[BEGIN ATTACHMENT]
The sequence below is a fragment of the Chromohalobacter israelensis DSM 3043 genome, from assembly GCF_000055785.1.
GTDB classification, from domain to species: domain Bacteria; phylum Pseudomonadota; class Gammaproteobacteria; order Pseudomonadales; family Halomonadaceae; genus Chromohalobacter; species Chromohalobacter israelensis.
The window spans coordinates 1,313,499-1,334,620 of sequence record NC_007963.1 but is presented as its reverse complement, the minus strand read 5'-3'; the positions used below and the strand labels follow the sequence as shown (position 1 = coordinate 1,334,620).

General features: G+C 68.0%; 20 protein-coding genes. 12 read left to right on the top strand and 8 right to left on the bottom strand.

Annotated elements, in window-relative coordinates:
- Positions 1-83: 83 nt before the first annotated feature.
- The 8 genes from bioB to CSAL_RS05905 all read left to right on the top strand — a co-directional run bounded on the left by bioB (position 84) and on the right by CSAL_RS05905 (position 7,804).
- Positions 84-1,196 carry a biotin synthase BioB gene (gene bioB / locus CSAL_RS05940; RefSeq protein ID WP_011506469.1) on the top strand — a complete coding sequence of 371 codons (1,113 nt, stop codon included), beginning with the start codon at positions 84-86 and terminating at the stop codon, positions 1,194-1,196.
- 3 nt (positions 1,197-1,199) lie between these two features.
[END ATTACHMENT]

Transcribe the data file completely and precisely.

The sequence below is a fragment of the Chromohalobacter israelensis DSM 3043 genome, from assembly GCF_000055785.1.
GTDB classification, from domain to species: domain Bacteria; phylum Pseudomonadota; class Gammaproteobacteria; order Pseudomonadales; family Halomonadaceae; genus Chromohalobacter; species Chromohalobacter israelensis.
The window spans coordinates 1,313,499-1,334,620 of sequence record NC_007963.1 but is presented as its reverse complement, the minus strand read 5'-3'; the positions used below and the strand labels follow the sequence as shown (position 1 = coordinate 1,334,620).

General features: G+C 68.0%; 20 protein-coding genes. 12 read left to right on the top strand and 8 right to left on the bottom strand.

Annotated elements, in window-relative coordinates:
- Positions 1-83: 83 nt before the first annotated feature.
- The 8 genes from bioB to CSAL_RS05905 all read left to right on the top strand — a co-directional run bounded on the left by bioB (position 84) and on the right by CSAL_RS05905 (position 7,804).
- Positions 84-1,196 carry a biotin synthase BioB gene (gene bioB / locus CSAL_RS05940; RefSeq protein ID WP_011506469.1) on the top strand — a complete coding sequence of 371 codons (1,113 nt, stop codon included), beginning with the start codon at positions 84-86 and terminating at the stop codon, positions 1,194-1,196.
- 3 nt (positions 1,197-1,199) lie between these two features.